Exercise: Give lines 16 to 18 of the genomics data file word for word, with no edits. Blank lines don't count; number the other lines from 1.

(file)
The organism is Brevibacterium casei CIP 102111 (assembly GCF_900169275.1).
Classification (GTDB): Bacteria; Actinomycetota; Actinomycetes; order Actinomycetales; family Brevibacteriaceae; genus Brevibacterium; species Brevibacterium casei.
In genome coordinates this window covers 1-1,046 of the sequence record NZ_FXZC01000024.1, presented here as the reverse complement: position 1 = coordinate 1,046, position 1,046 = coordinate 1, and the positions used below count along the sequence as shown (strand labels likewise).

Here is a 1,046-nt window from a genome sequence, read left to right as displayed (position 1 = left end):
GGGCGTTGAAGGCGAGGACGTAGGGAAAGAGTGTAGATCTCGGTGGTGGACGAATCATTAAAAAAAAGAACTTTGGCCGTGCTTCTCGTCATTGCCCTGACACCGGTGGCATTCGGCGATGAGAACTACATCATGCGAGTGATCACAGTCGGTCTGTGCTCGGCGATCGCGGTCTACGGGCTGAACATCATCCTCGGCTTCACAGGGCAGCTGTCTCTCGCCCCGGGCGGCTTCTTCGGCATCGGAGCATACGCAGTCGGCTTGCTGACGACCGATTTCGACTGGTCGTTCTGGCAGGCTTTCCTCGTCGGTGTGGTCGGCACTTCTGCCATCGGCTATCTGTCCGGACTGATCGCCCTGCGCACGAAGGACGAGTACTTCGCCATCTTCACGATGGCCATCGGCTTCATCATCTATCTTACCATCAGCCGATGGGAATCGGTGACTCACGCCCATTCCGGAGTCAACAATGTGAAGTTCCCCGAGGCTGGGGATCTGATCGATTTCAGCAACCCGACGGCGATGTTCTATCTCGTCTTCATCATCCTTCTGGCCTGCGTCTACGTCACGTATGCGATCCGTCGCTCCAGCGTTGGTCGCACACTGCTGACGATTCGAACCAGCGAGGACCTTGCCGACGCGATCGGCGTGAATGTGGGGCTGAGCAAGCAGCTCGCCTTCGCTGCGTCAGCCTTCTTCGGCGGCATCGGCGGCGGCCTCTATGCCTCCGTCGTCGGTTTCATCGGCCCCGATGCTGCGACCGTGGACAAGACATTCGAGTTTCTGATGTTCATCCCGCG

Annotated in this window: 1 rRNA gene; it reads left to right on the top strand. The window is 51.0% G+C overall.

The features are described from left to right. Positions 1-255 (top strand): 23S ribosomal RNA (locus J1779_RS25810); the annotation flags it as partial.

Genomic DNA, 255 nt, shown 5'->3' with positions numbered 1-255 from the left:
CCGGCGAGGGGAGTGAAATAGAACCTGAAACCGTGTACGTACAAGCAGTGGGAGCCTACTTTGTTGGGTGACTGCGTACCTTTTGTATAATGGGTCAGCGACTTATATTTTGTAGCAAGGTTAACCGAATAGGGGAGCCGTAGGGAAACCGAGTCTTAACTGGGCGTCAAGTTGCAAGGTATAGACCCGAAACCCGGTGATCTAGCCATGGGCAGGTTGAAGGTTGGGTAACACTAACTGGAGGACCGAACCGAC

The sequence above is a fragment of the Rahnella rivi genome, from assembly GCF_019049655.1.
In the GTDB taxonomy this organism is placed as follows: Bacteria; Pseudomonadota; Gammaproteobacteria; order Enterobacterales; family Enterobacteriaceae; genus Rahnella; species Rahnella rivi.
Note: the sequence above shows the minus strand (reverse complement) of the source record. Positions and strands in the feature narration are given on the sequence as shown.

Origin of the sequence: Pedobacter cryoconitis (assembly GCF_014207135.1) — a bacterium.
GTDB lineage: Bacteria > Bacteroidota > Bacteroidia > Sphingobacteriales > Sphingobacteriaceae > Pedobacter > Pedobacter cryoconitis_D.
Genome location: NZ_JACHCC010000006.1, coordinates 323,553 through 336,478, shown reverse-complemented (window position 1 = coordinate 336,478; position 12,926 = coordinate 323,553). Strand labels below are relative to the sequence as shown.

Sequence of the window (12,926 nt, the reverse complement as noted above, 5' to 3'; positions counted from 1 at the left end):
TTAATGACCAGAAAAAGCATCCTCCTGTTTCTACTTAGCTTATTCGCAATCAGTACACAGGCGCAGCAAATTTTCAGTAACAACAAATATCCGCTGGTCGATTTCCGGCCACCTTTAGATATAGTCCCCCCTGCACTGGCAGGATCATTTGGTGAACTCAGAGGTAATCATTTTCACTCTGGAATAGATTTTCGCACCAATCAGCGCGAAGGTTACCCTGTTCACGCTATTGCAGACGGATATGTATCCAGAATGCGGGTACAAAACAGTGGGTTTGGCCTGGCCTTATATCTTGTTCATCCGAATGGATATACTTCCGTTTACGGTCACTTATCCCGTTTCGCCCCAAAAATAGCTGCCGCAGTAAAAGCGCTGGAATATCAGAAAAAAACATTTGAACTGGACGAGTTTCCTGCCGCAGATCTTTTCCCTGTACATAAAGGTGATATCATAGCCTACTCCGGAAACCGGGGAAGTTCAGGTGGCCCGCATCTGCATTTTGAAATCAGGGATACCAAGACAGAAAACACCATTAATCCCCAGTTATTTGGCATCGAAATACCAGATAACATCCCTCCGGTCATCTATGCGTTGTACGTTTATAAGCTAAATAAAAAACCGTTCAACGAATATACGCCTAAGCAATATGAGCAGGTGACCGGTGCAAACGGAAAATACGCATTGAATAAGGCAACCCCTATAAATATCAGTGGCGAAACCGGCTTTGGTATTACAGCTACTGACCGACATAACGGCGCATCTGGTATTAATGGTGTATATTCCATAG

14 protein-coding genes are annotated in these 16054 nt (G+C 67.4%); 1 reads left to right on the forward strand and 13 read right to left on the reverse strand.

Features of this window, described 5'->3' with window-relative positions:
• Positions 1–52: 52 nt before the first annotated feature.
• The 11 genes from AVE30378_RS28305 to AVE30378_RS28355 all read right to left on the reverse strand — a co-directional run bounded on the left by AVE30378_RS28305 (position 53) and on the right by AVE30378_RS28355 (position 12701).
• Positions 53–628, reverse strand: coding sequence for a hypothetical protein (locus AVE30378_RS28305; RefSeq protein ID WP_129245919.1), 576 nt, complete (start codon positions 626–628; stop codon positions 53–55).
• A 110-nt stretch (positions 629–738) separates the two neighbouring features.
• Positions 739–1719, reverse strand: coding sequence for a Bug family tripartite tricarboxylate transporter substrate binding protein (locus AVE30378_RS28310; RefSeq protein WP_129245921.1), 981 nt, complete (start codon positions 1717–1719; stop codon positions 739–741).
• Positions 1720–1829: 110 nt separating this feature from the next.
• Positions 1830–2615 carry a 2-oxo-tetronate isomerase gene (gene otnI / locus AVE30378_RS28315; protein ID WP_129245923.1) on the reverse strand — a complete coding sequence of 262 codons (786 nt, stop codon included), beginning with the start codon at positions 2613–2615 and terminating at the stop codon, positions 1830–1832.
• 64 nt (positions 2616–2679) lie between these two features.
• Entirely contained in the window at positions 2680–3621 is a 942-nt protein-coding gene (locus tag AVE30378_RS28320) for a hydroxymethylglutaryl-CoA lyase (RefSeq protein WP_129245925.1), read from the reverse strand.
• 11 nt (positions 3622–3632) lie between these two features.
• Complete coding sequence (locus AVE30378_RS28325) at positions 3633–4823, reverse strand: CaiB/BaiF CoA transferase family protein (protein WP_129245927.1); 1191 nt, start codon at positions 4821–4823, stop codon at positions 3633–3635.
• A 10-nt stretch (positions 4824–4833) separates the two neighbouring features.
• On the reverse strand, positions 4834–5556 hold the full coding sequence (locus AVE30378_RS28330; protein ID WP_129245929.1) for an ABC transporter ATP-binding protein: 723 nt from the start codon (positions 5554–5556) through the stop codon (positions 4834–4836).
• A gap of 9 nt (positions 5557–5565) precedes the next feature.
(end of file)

Sequence of the window (12,926 nt, the reverse complement as noted above, 5' to 3'; positions counted from 1 at the left end):
TTAATGACCAGAAAAAGCATCCTCCTGTTTCTACTTAGCTTATTCGCAATCAGTACACAGGCGCAGCAAATTTTCAGTAACAACAAATATCCGCTGGTCGATTTCCGGCCACCTTTAGATATAGTCCCCCCTGCACTGGCAGGATCATTTGGTGAACTCAGAGGTAATCATTTTCACTCTGGAATAGATTTTCGCACCAATCAGCGCGAAGGTTACCCTGTTCACGCTATTGCAGACGGATATGTATCCAGAATGCGGGTACAAAACAGTGGGTTTGGCCTGGCCTTATATCTTGTTCATCCGAATGGATATACTTCCGTTTACGGTCACTTATCCCGTTTCGCCCCAAAAATAGCTGCCGCAGTAAAAGCGCTGGAATATCAGAAAAAAACATTTGAACTGGACGAGTTTCCTGCCGCAGATCTTTTCCCTGTACATAAAGGTGATATCATAGCCTACTCCGGAAACCGGGGAAGTTCAGGTGGCCCGCATCTGCATTTTGAAATCAGGGATACCAAGACAGAAAACACCATTAATCCCCAGTTATTTGGCATCGAAATACCAGATAACATCCCTCCGGTCATCTATGCGTTGTACGTTTATAAGCTAAATAAAAAACCGTTCAACGAATATACGCCTAAGCAATATGAGCAGGTGACCGGTGCAAACGGAAAATACGCATTGAATAAGGCAACCCCTATAAATATCAGTGGCGAAACCGGCTTTGGTATTACAGCTACTGACCGACATAACGGCGCATCTGGTATTAATGGTGTATATTCCATAG

14 protein-coding genes are annotated in these 16054 nt (G+C 67.4%); 1 reads left to right on the forward strand and 13 read right to left on the reverse strand.